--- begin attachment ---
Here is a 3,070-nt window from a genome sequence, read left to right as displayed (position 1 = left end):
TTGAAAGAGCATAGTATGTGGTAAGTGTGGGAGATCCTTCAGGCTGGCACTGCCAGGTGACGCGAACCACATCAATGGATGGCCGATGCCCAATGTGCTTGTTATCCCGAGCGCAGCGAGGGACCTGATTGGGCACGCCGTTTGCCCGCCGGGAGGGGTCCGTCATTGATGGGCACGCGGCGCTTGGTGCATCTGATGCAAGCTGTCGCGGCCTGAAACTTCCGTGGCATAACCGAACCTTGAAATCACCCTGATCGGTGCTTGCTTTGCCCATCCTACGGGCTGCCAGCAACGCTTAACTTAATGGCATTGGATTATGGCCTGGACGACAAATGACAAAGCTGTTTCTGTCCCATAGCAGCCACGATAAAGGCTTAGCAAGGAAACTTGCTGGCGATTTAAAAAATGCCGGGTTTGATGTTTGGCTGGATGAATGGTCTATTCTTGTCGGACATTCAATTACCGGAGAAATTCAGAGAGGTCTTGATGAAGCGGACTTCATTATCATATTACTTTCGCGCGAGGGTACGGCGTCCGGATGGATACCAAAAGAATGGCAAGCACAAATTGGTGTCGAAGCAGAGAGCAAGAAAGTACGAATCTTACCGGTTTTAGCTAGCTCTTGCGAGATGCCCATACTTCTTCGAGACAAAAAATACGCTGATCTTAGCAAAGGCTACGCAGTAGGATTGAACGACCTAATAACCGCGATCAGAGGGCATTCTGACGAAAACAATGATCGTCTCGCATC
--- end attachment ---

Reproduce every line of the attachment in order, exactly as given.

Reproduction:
Here is a 3,070-nt window from a genome sequence, read left to right as displayed (position 1 = left end):
TTGAAAGAGCATAGTATGTGGTAAGTGTGGGAGATCCTTCAGGCTGGCACTGCCAGGTGACGCGAACCACATCAATGGATGGCCGATGCCCAATGTGCTTGTTATCCCGAGCGCAGCGAGGGACCTGATTGGGCACGCCGTTTGCCCGCCGGGAGGGGTCCGTCATTGATGGGCACGCGGCGCTTGGTGCATCTGATGCAAGCTGTCGCGGCCTGAAACTTCCGTGGCATAACCGAACCTTGAAATCACCCTGATCGGTGCTTGCTTTGCCCATCCTACGGGCTGCCAGCAACGCTTAACTTAATGGCATTGGATTATGGCCTGGACGACAAATGACAAAGCTGTTTCTGTCCCATAGCAGCCACGATAAAGGCTTAGCAAGGAAACTTGCTGGCGATTTAAAAAATGCCGGGTTTGATGTTTGGCTGGATGAATGGTCTATTCTTGTCGGACATTCAATTACCGGAGAAATTCAGAGAGGTCTTGATGAAGCGGACTTCATTATCATATTACTTTCGCGCGAGGGTACGGCGTCCGGATGGATACCAAAAGAATGGCAAGCACAAATTGGTGTCGAAGCAGAGAGCAAGAAAGTACGAATCTTACCGGTTTTAGCTAGCTCTTGCGAGATGCCCATACTTCTTCGAGACAAAAAATACGCTGATCTTAGCAAAGGCTACGCAGTAGGATTGAACGACCTAATAACCGCGATCAGAGGGCATTCTGACGAAAACAATGATCGTCTCGCATC